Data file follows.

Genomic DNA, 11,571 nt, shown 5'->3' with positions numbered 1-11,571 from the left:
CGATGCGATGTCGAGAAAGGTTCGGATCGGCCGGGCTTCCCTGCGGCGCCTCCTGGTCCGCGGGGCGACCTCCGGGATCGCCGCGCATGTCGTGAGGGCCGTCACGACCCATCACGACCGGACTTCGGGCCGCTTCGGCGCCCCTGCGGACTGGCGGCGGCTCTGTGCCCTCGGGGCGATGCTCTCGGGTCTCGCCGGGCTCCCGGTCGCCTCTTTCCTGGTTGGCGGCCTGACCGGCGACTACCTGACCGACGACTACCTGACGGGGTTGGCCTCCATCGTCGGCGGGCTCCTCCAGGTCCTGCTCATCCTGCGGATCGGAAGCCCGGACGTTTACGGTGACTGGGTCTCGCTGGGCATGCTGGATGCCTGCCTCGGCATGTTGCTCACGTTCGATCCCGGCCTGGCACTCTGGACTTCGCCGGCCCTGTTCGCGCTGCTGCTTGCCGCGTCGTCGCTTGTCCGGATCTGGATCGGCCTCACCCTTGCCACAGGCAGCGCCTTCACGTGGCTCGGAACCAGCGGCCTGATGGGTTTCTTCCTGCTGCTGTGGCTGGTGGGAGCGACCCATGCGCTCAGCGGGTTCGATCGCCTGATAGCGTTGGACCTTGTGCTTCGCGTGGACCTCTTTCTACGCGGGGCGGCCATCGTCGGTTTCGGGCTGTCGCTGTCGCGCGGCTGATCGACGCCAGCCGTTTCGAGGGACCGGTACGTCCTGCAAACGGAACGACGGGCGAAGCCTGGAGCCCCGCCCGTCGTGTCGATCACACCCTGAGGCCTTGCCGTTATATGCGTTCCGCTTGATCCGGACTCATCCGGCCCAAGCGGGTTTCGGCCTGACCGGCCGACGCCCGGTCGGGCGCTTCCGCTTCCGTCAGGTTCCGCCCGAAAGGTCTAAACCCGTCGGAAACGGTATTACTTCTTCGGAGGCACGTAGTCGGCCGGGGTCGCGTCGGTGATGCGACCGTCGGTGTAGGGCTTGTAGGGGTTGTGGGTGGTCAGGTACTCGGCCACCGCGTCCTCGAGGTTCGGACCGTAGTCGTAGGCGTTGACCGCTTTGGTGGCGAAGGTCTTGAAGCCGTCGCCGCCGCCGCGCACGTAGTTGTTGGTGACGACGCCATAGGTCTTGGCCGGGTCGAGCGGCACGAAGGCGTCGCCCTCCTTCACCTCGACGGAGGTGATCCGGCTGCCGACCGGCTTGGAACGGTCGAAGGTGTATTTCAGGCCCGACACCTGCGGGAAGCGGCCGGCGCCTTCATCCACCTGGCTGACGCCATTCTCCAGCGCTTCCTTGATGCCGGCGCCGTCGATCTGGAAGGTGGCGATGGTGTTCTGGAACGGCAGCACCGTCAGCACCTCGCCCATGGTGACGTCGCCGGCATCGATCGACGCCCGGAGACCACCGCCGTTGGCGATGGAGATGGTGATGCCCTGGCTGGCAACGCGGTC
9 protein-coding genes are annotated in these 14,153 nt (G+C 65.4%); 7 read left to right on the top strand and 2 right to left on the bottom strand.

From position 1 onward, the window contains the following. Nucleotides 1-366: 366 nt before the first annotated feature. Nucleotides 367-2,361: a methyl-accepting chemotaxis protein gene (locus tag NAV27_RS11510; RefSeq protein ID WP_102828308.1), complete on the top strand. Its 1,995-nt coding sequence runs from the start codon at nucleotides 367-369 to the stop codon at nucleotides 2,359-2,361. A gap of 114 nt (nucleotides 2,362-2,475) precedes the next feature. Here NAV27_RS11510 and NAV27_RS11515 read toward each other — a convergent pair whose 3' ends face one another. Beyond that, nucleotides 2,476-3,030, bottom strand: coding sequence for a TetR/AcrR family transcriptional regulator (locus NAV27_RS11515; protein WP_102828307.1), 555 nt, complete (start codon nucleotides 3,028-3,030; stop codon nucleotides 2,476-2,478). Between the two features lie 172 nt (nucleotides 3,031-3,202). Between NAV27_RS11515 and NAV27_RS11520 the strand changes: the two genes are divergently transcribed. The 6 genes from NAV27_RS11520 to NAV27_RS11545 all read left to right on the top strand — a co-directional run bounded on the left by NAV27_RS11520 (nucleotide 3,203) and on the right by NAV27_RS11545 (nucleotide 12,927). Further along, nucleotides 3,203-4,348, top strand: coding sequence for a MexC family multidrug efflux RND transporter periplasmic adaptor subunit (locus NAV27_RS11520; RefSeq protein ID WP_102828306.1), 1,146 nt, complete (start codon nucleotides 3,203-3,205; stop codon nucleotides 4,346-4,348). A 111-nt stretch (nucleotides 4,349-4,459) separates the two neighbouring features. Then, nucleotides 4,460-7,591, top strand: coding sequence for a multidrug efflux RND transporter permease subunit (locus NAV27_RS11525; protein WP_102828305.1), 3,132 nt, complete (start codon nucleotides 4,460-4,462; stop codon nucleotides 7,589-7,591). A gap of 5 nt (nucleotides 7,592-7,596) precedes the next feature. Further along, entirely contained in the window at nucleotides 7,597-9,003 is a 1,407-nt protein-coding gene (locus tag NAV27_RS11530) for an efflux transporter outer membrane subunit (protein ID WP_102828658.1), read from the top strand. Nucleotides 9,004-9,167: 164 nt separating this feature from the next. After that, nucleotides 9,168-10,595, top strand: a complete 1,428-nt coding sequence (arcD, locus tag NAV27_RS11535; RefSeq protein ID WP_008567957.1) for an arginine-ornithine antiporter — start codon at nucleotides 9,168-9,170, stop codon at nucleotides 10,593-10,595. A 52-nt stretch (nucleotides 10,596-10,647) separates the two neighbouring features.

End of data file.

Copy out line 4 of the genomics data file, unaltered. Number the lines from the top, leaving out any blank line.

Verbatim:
From position 1 onward, the window contains the following. Nucleotides 1-366: 366 nt before the first annotated feature. Nucleotides 367-2,361: a methyl-accepting chemotaxis protein gene (locus tag NAV27_RS11510; RefSeq protein ID WP_102828308.1), complete on the top strand. Its 1,995-nt coding sequence runs from the start codon at nucleotides 367-369 to the stop codon at nucleotides 2,359-2,361. A gap of 114 nt (nucleotides 2,362-2,475) precedes the next feature. Here NAV27_RS11510 and NAV27_RS11515 read toward each other — a convergent pair whose 3' ends face one another. Beyond that, nucleotides 2,476-3,030, bottom strand: coding sequence for a TetR/AcrR family transcriptional regulator (locus NAV27_RS11515; protein WP_102828307.1), 555 nt, complete (start codon nucleotides 3,028-3,030; stop codon nucleotides 2,476-2,478). Between the two features lie 172 nt (nucleotides 3,031-3,202). Between NAV27_RS11515 and NAV27_RS11520 the strand changes: the two genes are divergently transcribed. The 6 genes from NAV27_RS11520 to NAV27_RS11545 all read left to right on the top strand — a co-directional run bounded on the left by NAV27_RS11520 (nucleotide 3,203) and on the right by NAV27_RS11545 (nucleotide 12,927). Further along, nucleotides 3,203-4,348, top strand: coding sequence for a MexC family multidrug efflux RND transporter periplasmic adaptor subunit (locus NAV27_RS11520; RefSeq protein ID WP_102828306.1), 1,146 nt, complete (start codon nucleotides 3,203-3,205; stop codon nucleotides 4,346-4,348). A 111-nt stretch (nucleotides 4,349-4,459) separates the two neighbouring features. Then, nucleotides 4,460-7,591, top strand: coding sequence for a multidrug efflux RND transporter permease subunit (locus NAV27_RS11525; protein WP_102828305.1), 3,132 nt, complete (start codon nucleotides 4,460-4,462; stop codon nucleotides 7,589-7,591). A gap of 5 nt (nucleotides 7,592-7,596) precedes the next feature. Further along, entirely contained in the window at nucleotides 7,597-9,003 is a 1,407-nt protein-coding gene (locus tag NAV27_RS11530) for an efflux transporter outer membrane subunit (protein ID WP_102828658.1), read from the top strand. Nucleotides 9,004-9,167: 164 nt separating this feature from the next. After that, nucleotides 9,168-10,595, top strand: a complete 1,428-nt coding sequence (arcD, locus tag NAV27_RS11535; RefSeq protein ID WP_008567957.1) for an arginine-ornithine antiporter — start codon at nucleotides 9,168-9,170, stop codon at nucleotides 10,593-10,595. A 52-nt stretch (nucleotides 10,596-10,647) separates the two neighbouring features.